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  1. #1
    Join Date
    Sep 2004
    Location
    Devils Lake, North Dakota
    Posts
    9,183

    Post

    Just read in the latest Bee Culture where Chinese cut comb honey is being sold in California retailing for $1.99 a package!!! Yikes!!!!!!!

  2. #2
    Join Date
    Jan 2001
    Location
    New York City
    Posts
    3,401

    Post

    Welcome to "world trade", where the supplier
    willing to pay workers the least, in the location
    where sanitary and environmental laws are the
    most lax, leads a race to the bottom on price,
    and hence, quality.

    The SOBs even ripped off the Tom Ross patent on
    round comb sections (US Patent 4185343, which can
    be found in its entirety at http://uspto.gov ),
    a move that, if I had a financial interest in
    the Ross Rounds company, would prompt me to file
    a "trade dress" action against these products
    (the same sort of action that allows customs to
    seize and destroy fake Gucci handbags, Rolex
    watches, and other "counterfeit goods", or "knockoffs").

    So, it looks confusingly like a Ross Round,
    but it ain't. And it looks confusingly like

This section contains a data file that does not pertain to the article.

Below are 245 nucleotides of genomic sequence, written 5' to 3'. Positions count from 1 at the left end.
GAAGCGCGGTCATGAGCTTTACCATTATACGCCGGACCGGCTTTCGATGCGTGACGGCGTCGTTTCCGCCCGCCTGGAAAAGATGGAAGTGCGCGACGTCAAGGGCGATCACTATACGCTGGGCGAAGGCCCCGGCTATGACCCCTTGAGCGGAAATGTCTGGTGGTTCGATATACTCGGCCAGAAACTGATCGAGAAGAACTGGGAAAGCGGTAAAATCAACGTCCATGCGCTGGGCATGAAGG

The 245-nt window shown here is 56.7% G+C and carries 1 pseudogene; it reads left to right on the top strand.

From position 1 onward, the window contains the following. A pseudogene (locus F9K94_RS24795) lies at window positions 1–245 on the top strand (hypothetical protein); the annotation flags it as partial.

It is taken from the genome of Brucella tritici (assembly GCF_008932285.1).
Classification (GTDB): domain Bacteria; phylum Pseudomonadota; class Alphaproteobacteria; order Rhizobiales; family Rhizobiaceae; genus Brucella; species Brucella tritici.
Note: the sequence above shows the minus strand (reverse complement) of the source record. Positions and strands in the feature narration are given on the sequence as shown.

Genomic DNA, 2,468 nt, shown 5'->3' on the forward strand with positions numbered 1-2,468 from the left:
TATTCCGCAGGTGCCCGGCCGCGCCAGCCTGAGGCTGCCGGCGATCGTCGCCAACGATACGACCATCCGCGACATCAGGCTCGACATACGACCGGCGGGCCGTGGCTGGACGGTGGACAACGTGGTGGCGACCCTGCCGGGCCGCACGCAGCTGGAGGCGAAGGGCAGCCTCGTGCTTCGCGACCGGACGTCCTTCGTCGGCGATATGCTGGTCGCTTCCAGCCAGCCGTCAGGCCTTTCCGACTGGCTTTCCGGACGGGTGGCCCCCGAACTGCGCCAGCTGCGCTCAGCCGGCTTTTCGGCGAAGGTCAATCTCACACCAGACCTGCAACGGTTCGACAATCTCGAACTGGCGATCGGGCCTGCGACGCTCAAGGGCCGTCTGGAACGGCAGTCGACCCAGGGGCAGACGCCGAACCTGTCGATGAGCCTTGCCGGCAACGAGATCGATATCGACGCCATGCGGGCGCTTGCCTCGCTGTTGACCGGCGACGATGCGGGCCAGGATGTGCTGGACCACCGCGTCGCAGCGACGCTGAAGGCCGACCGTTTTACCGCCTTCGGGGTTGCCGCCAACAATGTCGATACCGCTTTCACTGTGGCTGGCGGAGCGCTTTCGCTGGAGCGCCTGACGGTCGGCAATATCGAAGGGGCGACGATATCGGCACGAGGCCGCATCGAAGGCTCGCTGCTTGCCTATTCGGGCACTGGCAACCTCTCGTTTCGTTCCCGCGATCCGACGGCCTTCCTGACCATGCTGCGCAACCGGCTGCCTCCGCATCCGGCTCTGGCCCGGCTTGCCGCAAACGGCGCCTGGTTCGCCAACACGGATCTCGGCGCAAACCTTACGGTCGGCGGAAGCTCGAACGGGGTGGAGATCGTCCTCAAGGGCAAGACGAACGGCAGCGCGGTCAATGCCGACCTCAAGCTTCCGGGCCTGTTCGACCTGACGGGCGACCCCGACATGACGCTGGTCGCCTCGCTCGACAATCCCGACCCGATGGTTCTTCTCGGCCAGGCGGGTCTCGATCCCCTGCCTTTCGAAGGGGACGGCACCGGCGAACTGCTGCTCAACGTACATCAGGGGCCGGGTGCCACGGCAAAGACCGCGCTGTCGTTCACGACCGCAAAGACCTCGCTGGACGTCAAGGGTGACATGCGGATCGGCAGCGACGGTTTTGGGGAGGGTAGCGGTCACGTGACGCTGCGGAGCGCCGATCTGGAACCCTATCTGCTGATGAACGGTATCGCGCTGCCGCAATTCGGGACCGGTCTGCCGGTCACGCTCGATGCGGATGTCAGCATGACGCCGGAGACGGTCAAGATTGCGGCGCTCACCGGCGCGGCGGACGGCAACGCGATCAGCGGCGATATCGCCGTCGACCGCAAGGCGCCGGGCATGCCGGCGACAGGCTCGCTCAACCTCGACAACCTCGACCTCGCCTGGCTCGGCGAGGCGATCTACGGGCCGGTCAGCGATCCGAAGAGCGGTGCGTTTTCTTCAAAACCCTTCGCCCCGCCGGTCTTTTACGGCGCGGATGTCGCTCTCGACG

comb honey too, but come on, when was the
    last time anyone tried to sell "100% Chinese honey"?
    Answer: Never.

    Why?
    Flavor.

    What Flavor?
    One that needs to be masked by blending it with
    honey from other places.

    So I'd sure like to sample some of this comb
    honey. I'm am certain that it is worth exactly
    what they ask for it - about half the price of
    quality comb honey.

  3. #3
    Join Date
    Jan 2005
    Location
    Clear Lake, WI / Sebring, FL
    Posts
    616

    Post

    I cant believe anyone would even consider buying that crap!!!
    Clear Lake Wi. / Sebring Fl.

  4. #4
    Join Date
    Jan 2004
    Location
    Minnesota, USA
    Posts
    307

    Post

    I wonder how many consumers these days can even recognize "quality comb honey". I suspect that most people consider honey a commodity and have no ida that there's a difference in taste. Many of the people I have bored with beekeeping trivia didn't even know that there were different types of honey from different flowers.

    I wonder how much an advertising campaign to improve the image of honey in the eyes of consumers would increase honey sales? It would be even nicer if there were labeling requirements so that consumers knew what they were buying. I checked a label the other day and there was no indication of where the honey was packed, much less where it was produced.

  5. #5
    Join Date
    Apr 2003
    Location
    Rochester, Washington, USA
    Posts
    973

    Post

    Think about where it is being sold, CALIFORNIA, that says it all.
    \"ONLY WHEN THE LAST RIVER HAS BEEN DRIED UP<br />THE LAST TREE BEEN CUT DOWN<br />THE LAST WILD FISH CAUGHT<br />WILL MAN REALIZE YOU CAN\'T EAT MONEY\"<br />GHANDI (?)

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